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AI Canada: Independent Review of G20 Security Measures Urgently Needed

Filed under: Human Rights — feyMorgaina @ 19:44

Amnesty International Canada writes:

The G8/G20 Summits were supposed to have been a chance to talk about putting human rights at the heart of global fight against poverty. Instead, the voices of thousands were silenced or ignored and the headlines dominated by images of burning police cars and broken windows.

We urgently need an independent review of the security measures adopted and the range of police actions taken in association with the G20 Summit in Toronto.

While we welcome the forthcoming review to be undertaken by the Toronto Police Service’s (TPS) Summit Management After Action Review Team, this is not an adequate response to the concerns of Amnesty International and other organizations and individuals. The TPS review is not independent, nor does it enable public participation or cover the wider range of actors involved, including various levels of government.

Please sign AI Canada’s “Take Action” on this issue. There are 1058 signatures, WE NEED MORE! Here is the letter being sent to the Canadian government:

Dear Prime Minister Harper:

I recognize that providing security for the G20 Summit in downtown Toronto was not an easy policing challenge. I am concerned, however, that the security measures and police tactics adopted to deal with incidents of violence and peaceful protest have resulted in extensive violations of the rights associated with peaceful protest and due process, including rights to freedom of expression and assembly and the right to be protected from arbitrary arrest.

I call on the Canadian government to cooperate with the government of the province of Ontario to launch an independent review of the security measures put in place for the G20 Summit in Toronto. The review should include opportunities for public input and the results should be released to the public. The review should consider:

• The impact of security measures, including decisions about the location and venue, on the protection of human rights, including the freedoms of expression and assembly.

• The ways in which police operations and the use of legal provisions such as the Public Works Protection Act have impacted the rights of the many thousands of people living, working and operating businesses within and near the G20 security zone.

Yours sincerely,

AI Canada has also outlined a framework to use for the review:

The review should be given terms of reference that will facilitate and ensure cooperation among the different levels of government involved in summit security – federal, provincial and municipal. It could take the form of a public inquiry or other process that is independent and comprehensive. Here are some of the human rights concerns that should be investigated:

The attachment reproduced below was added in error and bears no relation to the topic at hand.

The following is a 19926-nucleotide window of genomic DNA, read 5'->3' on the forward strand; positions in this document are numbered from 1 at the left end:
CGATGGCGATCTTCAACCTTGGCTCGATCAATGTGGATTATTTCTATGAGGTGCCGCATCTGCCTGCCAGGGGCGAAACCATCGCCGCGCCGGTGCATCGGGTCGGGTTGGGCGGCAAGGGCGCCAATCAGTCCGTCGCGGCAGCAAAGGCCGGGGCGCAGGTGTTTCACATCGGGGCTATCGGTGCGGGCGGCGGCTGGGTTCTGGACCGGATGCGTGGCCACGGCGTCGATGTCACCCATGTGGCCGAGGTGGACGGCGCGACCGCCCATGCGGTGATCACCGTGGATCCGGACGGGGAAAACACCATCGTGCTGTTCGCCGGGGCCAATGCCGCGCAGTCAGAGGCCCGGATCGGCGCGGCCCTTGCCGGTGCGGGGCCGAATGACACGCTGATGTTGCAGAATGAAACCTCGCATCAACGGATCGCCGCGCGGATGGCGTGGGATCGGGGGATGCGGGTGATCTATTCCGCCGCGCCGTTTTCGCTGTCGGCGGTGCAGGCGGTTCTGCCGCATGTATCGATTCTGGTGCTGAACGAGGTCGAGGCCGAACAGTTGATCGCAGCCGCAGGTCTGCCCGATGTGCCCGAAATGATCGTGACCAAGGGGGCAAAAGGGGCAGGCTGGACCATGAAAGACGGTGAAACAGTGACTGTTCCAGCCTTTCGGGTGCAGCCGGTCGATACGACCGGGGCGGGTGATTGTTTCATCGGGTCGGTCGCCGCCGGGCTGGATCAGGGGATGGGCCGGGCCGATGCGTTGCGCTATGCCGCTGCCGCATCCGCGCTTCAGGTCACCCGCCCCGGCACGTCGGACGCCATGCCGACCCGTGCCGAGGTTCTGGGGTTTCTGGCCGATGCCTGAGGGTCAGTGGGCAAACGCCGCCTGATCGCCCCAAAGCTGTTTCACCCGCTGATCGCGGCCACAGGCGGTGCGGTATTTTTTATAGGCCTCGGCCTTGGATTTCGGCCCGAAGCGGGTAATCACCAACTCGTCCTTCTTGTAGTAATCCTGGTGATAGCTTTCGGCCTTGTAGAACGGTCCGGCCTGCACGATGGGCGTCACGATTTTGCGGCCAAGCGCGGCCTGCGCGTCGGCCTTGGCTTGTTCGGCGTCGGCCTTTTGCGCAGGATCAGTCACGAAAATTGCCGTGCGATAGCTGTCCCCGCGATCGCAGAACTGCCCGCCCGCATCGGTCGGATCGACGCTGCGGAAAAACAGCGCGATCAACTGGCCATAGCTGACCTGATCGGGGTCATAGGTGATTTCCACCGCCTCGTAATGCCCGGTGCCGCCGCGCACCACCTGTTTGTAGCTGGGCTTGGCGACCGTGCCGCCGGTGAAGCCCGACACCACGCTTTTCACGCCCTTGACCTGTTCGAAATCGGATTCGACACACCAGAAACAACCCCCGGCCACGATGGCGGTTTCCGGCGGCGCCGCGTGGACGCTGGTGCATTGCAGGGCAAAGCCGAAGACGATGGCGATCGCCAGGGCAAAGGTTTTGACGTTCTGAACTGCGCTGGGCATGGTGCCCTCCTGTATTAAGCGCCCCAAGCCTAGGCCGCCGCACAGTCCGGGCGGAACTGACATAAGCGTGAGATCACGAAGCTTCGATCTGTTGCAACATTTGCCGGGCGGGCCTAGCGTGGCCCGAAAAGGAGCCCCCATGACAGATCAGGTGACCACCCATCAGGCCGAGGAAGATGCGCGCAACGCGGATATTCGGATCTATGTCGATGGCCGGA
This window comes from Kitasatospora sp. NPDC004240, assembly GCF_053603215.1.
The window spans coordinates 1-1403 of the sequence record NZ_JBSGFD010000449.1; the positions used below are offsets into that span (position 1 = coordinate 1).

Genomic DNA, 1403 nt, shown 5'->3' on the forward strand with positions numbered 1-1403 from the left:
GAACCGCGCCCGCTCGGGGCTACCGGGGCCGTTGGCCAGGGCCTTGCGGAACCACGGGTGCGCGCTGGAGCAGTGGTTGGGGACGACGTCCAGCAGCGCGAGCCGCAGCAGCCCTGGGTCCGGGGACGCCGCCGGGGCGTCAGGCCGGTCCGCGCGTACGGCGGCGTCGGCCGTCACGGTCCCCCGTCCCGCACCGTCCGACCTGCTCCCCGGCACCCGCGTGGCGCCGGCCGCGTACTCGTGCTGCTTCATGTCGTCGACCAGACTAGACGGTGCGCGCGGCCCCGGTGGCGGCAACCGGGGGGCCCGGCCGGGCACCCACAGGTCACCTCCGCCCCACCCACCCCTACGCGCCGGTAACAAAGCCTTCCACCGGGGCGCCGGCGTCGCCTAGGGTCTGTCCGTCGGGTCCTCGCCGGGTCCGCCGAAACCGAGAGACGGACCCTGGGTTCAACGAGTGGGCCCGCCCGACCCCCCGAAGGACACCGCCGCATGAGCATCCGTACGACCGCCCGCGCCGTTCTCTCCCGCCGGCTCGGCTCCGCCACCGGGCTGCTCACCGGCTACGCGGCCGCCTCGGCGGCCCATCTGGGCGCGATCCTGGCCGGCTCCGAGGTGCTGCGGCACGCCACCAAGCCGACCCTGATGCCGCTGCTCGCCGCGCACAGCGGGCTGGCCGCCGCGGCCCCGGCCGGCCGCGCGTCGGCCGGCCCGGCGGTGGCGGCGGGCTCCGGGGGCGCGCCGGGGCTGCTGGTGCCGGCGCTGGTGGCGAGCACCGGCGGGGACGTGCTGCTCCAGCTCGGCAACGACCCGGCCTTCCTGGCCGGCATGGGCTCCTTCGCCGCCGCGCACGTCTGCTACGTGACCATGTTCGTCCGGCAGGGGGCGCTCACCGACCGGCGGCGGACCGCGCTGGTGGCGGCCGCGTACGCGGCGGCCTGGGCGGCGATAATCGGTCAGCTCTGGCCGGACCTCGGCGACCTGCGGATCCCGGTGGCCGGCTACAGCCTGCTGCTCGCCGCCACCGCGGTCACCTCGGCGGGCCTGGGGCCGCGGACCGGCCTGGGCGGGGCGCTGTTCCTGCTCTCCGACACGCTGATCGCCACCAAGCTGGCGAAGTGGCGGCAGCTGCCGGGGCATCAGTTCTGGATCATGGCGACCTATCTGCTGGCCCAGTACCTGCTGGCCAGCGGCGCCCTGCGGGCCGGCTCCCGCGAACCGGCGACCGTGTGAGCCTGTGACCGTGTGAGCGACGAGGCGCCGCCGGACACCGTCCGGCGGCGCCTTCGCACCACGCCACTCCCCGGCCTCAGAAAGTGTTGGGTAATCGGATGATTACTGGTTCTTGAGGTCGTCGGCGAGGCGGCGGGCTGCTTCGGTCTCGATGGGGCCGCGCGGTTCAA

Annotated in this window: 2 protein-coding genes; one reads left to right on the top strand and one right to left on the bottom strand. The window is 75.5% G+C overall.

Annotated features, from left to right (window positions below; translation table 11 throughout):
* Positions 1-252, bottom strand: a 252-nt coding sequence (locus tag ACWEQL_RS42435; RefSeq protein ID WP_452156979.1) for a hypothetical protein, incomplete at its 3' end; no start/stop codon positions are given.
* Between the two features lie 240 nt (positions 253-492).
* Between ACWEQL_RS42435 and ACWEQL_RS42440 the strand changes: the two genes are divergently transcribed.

• The security challenges inherent in the location and venue that was chosen for the Summit (the downtown core of Canada’s largest urban centre).

• The failure to ensure public input into and awareness of the designation of the G20 security zone under Ontario’s Public Works Protection Act and the implications of the designation with respect to police powers of arrest.

• Whether the extensive police build-up in the lead-up to the Summit and the overwhelming and intimidating police presence on the streets of Toronto may have deterred members of the public from participating in peaceful protest and/or may have in any way fueled or provoked the likelihood of acts of vandalism and other violence.

• Whether the police response to acts of vandalism and other violence during the afternoon of June 26 was adequate.

• Whether adequate measures were taken to protect the rights of individuals living and working in and near the G20 security zone

• The justification for wide-sweeping arrests during the evening of June 26 and throughout the day on June 27, many of which appear to have failed to discriminate between individuals who may have committed crimes or been reasonably suspected to be planning to commit crimes, and individuals who are reported to have been involved in legitimate protest or to have simply been passers-by or bystanders.

• Whether appropriate steps were taken to ensure that conditions of detention complied with recognized standards for detention.

Amnesty International is an independent human rights organization operating world-wide. They answer to no government, but are a legitimate voice in the United Nations providing the UN and governments with advice and recommendations on how best to deal with human rights issues world-wide. I strongly recommend supporting Amnesty International Canada by signing this “Take Action” if you want answers regarding the events of this past weekend relating to the G20. Our human rights are at stake, they were denied us this past weekend. It should not have happened and it should be prevented from happening again. There is “No Security Without Human Rights”.


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